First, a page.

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June 2010

Recurrent Herpes Simplex Virus Type 2 Meningitis in Elderly Persons

Author Affiliations

Author Affiliations: Neurology (Drs Davis and Guerre), and Medical Services (Dr Gerstein), New Mexico Veterans Affairs Health Care System, Albuquerque; and the Departments of Neurology (Drs Davis and Guerre), and Medicine (Dr Gerstein), University of New Mexico School of Medicine, Albuquerque.

Arch Neurol. 2010;67(6):759-760. doi:10.1001/archneurol.2010.100

Objective  To review the ages of patients with recurrent herpes simplex virus type 2 (HSV-2) meningitis.

Design  Case report and literature review back to 1970.

Setting  Referral Veterans Affairs hospital.

Results  Our patient developed his first episode of recurrent HSV-2 meningitis at 78 years of age, 57 years after his only episode of genital herpes simplex infection. Of 223 patients in the literature with recurrent HSV-2 meningitis, 5% occurred in patients older than 60 years and 19% in patients older than 50 years.

Conclusions  Although recurrent meningitis due to HSV is primarily seen in young, sexually active adults, a surprising number of episodes of HSV meningitis can develop in older age. Meningitis due to HSV-2 should be in the differential diagnosis of aseptic meningitis in older patients.

Herpes simplex virus type 2 (HSV-2) meningitis primarily develops during or following a primary genital HSV-2 infection that was acquired from sexual contact.1 As such, the initial infection typically occurs in sexually active adults. After the primary viral infection, the virus becomes latent in the sacral sensory ganglia.2 During the initial symptomatic genital herpes episode, 28% of women and 17% of men develop symptoms of meningitis.3 Eighty-nine percent of patients with HSV-2 genital herpes have at least 1 recurrence of genital herpes in the following year.4 If a patient develops HSV-2 meningitis, there is a 19% chance that recurrent meningitis will occur over their lifetime.5

Most articles describe recurrent meningitis episodes within 10 years of the initial infection.1 We describe a 78-year-old man who developed 2 episodes of HSV-2 meningitis 56 years after his only episode of genital herpes. We then reviewed the literature to examine the distribution across different age groups of recurrent HSV-2 meningitis.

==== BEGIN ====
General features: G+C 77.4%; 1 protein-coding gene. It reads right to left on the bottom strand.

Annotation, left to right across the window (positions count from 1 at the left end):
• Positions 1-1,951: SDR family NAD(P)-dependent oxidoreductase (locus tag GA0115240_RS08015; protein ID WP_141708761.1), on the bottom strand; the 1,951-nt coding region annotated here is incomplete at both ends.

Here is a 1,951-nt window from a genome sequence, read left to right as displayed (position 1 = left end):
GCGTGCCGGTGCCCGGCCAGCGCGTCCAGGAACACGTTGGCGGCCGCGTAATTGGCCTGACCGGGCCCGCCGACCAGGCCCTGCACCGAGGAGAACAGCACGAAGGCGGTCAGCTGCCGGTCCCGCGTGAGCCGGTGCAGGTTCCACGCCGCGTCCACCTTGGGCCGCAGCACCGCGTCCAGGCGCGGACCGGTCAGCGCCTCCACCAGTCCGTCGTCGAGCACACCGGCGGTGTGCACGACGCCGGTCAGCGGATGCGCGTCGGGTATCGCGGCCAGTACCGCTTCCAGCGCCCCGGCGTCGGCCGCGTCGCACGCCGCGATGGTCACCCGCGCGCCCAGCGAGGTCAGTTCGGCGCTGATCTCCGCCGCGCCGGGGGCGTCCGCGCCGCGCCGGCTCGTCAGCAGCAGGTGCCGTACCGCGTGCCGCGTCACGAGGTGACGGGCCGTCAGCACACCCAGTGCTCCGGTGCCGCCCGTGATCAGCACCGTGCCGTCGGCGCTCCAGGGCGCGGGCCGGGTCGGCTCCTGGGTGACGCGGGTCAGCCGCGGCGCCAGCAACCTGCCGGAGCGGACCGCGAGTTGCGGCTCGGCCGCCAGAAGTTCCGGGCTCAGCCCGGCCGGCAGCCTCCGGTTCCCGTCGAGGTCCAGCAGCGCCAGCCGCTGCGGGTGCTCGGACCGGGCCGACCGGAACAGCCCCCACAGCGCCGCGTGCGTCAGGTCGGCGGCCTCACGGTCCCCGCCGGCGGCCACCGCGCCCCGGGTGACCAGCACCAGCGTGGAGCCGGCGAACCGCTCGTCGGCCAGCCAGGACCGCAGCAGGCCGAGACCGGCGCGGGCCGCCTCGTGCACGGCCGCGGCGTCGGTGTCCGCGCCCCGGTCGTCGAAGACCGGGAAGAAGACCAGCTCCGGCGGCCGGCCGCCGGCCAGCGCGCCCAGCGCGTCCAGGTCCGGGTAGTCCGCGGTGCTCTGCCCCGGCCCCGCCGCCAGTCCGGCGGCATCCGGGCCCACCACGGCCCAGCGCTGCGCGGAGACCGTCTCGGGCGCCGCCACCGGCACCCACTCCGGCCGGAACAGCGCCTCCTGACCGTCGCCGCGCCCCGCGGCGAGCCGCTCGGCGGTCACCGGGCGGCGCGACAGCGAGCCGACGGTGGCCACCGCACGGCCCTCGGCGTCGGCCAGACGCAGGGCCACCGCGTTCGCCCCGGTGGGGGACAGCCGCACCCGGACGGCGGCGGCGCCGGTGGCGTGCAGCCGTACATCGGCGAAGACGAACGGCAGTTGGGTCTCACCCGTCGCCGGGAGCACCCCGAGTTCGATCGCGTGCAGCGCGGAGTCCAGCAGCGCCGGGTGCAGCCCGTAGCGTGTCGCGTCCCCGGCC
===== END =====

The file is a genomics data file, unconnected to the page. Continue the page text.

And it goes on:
Report of a case

In 1952 a 32-year-old man in the military had unprotected sex in Japan and subsequently developed his only episode of genital herpes infection characterized by vesicles on his penis. Results of tests for other sexually transmitted diseases were negative. He did not develop meningitis, and the infection cleared within a few weeks. He has never had recurrent genital herpes. He has been monogamous and married to his second wife for 36 years and has been in good health.

At 78 years of age he developed a severe headache and low back pain without leg radiation. He was hospitalized on the fourth day of severe headache. On admission he had a fever of 101.6°F and a white blood cell count of 9900/mm3. The physical examination showed normal mental status, no meningismus, no genital lesions, and normal cranial nerves, limb strength, sensation, and stretch reflexes. Testing of the cerebrospinal fluid (CSF) demonstrated a white blood cell count of 141/mm3 (70% mononuclear cells, 2% eosinophils, and 18% neutrophils); blood glucose, 49 mg/dL (to convert to millimoles per liter, multiply by 0.0555); protein, 0.281 g/dL (to convert to grams per liter, multiply by 10.0); and negative Gram stain and bacterial cultures. The CSF polymerase chain reaction for HSV-2 DNA was positive at 1955 copies per milliliter and negative for HSV-1. Results of other CSF tests for enteroviruses, fungi, and Venereal Disease Research Laboratory (syphilis) were negative, and serologic tests for arboviruses were negative. Findings of cranial computed tomography were normal. He did not receive acyclovir, and the headache and backache resolved during the next 6 days.